3 Reasons Delaying Social Security Could Be a Huge Mistake

When it comes to deciding when to apply for Social Security benefits, you have several options. You can deposit at age 62 to start receiving checks as soon as possible, or you can wait a few months or years to earn larger monthly payments.

Retirees are often advised to wait until age 70 to start claiming Social Security, as this will result in the largest possible payments each month. However, there are a few reasons why not claiming might be risky.

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1. You may not have as much time to enjoy your retirement

If you wait too long to register for Social Security, you may regret your decision.

Delaying Social Security benefits is banking on your health. If you’re going to wait until age 70 to start getting monthly checks, you have to hope that you’ll stay healthy long after that age to give yourself enough time to enjoy retirement. If you apply for benefits at age 70 and then develop health problems at, say, age 75, you may wish you had filed your claim sooner.

Even if you are in excellent physical shape, it is impossible to predict what the future will hold for you. More than a third of current retirees say they had to retire earlier than expected due to health issues, according to a survey by the Aegon Center for Longevity and Retirement. If you plan to stay healthy well into your 70s, you could potentially be putting your retirement in jeopardy.

2. You may not live long enough to break even

Your break-even point is the age at which the total amount you receive by delaying benefits exceeds the total amount you would have received by claiming it earlier. If you don’t live long enough to reach this stage, you would have received more in your lifetime if you had claimed benefits earlier.

Your equilibrium age will depend on the amount you receive in benefits each month. The average retiree receives just over $1,500 a month in benefits, according to the Social Security Administration. Suppose you reached full retirement age at age 67 and received $1,500 per month at that age. By claiming at age 62, your benefits would be reduced by 30%, giving you a monthly total of $1,050. Wait until you’re 70 and you’ll get a 24% raise, or $1,860 a month.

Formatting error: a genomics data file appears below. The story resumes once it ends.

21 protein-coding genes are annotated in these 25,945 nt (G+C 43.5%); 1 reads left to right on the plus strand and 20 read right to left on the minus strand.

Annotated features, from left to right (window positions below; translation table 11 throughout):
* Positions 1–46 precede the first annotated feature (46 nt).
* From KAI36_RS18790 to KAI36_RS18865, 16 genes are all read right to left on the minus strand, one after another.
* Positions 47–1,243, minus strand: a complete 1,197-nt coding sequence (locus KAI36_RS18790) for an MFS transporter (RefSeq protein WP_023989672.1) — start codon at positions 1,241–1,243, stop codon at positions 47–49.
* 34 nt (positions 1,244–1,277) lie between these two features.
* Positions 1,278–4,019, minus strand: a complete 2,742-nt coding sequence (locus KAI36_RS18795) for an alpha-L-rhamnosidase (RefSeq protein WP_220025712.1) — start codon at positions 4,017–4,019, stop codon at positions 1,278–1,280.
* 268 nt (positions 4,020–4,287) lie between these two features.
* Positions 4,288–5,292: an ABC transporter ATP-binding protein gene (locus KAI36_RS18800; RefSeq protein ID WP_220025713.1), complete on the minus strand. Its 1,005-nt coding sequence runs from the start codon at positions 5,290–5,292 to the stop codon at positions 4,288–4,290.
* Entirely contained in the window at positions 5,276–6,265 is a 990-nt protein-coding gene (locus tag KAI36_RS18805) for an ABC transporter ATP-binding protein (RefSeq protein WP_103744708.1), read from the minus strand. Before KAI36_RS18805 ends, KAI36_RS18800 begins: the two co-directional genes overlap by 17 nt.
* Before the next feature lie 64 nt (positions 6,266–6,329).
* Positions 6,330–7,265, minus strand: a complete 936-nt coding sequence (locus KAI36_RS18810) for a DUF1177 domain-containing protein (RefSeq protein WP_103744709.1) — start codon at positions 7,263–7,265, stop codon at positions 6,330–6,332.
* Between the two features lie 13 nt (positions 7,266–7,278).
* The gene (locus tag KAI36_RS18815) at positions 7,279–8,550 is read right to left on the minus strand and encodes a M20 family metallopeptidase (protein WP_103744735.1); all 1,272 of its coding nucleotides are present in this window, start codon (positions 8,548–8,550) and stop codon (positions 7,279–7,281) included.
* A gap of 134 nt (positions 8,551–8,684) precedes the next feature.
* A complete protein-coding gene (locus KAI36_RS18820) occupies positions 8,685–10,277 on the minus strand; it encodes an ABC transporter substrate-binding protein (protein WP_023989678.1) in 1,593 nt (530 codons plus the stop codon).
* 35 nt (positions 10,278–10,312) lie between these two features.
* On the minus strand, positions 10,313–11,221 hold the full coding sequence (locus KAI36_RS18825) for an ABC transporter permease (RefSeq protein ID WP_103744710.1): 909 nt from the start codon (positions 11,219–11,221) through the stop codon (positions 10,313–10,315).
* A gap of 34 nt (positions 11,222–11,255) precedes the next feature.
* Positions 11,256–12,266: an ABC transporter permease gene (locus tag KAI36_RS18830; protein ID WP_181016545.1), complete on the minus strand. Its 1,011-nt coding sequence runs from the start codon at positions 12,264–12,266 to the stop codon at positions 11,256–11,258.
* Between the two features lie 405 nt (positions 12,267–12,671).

Here is the amount you would receive in benefits over your lifetime based on the age you started claiming:

Age Total lifetime benefits when filing at age 62 Total lifetime benefits when filing at age 67 Total lifetime benefits when filing at age 70
67 $63,000 $0 $0
70 $100,800 $54,000 $0
75 $163,800 $144,000 $111,600
80 $226,800 $234,000 $223,200
85 $289,800 $324,000 $334,800

Data source: author’s calculations.

In this scenario, if you were to apply for benefits at age 70, you would need to live to about age 85 to earn more over your lifetime than you would have obtained by claiming them earlier. If you have reason to believe that you might not live that long, you might be better off claiming as soon as possible.

3. You can’t change your mind

Ideally, you will have thought a lot about when you should apply for benefits before you actually deposit. But if you start applying for Social Security and immediately regret it, it’s easier to reverse your decision when you apply early.

If you apply for benefits earlier, you have a chance to change your mind and reconsider your decision. You have 12 months from the time you start applying to withdraw your application and submit an application at a later date. However, you will have to repay any benefits you have already received. It’s not always an easy task, but it can be done.

If you delay benefits, however, you won’t change your mind. When you’re 70 and realize you should have claimed sooner, you can’t go back in time and reverse your decision.

Deciding when to apply for benefits can be difficult, and there are benefits to delaying Social Security. In some cases, however, claiming earlier will result in a happier retirement.

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